More than 15,000 homes hit by winter floods, says LGA

People in a boat, York city centre, December 2015 Image copyright PA
Image caption York was one of eight areas that flooded during last winter's storms, the LGA said

More than 15,000 homes and businesses in just eight council areas were flooded in last winter's storms, a survey has revealed.

The research for the Local Government Association found that councils were still helping flood-hit homes recover.

Cumbria was the worst hit, it said. Calderdale, Lancashire, North Yorkshire, York, Leeds, Northumberland and Kirklees all suffered too.

Control of flood defence funds should be devolved, the LGA said.

The government should also bring in mandatory anti-flood requirements for new homes in building regulations, such as raised electrical sockets and wiring, ventilation brick covers, sealed floors and raised damp courses, it said.

A flood resilience review by the government into the winter storms outlined £12.5m for temporary defences such as barriers and high-volume water pumps at strategic areas.

Cumbria saw 6,568 homes and 897 businesses flooded, according to the LGA figures. The figures for the other areas were:

  • Calderdale 2,135 and 945
  • Lancashire 2,090 and 533
  • North Yorkshire 404 and 96
  • York 350 and 157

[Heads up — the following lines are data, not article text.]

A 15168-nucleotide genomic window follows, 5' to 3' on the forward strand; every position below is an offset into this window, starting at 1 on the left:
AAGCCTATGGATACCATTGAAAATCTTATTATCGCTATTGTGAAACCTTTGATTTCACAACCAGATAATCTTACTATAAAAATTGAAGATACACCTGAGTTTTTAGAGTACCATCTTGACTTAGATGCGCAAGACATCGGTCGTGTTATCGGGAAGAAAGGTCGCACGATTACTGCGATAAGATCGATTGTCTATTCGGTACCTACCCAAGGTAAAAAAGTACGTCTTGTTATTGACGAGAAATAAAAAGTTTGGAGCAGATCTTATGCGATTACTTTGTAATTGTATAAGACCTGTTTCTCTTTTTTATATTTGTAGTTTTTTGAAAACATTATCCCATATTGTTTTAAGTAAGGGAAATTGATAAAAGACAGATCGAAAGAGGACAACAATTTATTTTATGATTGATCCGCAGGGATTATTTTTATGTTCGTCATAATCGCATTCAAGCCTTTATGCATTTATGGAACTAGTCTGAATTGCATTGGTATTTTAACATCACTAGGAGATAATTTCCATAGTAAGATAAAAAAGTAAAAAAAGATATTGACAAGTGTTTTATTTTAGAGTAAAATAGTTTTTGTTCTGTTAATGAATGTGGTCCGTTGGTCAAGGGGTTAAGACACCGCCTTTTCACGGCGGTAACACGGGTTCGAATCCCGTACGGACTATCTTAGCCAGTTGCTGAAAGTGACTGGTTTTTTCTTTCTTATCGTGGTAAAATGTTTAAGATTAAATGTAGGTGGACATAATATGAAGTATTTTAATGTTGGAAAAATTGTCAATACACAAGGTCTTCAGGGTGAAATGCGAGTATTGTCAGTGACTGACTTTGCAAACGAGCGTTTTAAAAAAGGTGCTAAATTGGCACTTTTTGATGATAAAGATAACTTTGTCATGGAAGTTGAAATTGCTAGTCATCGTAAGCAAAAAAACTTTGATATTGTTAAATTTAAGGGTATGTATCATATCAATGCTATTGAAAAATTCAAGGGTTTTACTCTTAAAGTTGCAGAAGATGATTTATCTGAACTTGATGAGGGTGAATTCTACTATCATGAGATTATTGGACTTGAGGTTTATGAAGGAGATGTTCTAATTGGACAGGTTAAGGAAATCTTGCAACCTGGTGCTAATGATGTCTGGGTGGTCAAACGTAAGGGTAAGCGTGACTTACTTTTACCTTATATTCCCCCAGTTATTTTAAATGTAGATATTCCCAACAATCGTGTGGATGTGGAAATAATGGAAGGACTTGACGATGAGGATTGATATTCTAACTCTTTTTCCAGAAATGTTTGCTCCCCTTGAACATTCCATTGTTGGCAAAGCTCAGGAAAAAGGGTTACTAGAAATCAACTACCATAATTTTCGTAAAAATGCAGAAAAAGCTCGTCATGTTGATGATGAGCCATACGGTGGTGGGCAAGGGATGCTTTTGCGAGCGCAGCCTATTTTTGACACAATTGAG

• Leeds 298 and 375
  • Northumberland 197 and 90
  • Kirklees 37 and 65
Image copyright PA
Image caption The LGA said 350 homes were flooded in York during last winter's storms

Councils are encouraging people to check if they are at risk of flooding this year, to sign up to flood warnings and make sure their homes are prepared.

Martin Tett, LGA environment spokesman, said: "Councils are doing everything they can to protect households and businesses from the possibility of further devastating flooding this winter.

"Such was the severity of last year's storms, some councils, who have experienced significant reductions to their core funding, are still helping residents to recover even now."

'Councils best placed'

He said devolving funding to local areas would support projects that reflected needs such as protecting key roads and bridges to keep residents and businesses moving.

"Councils know their local areas and are best placed to help families get back on their feet," he said.

"The government must be more flexible in its approach to flood funding."

A spokesperson for the Department for Environment, Food and Rural Affairs said the government had already provided almost £300m to help homeowners and businesses, and continued to work with local councils to help those affected.

"Our record £2.5bn investment will better protect 300,000 homes from flooding by 2021 and we're working closely with local councils, utility companies and residents to develop solutions tailored to local communities," the spokesperson said.

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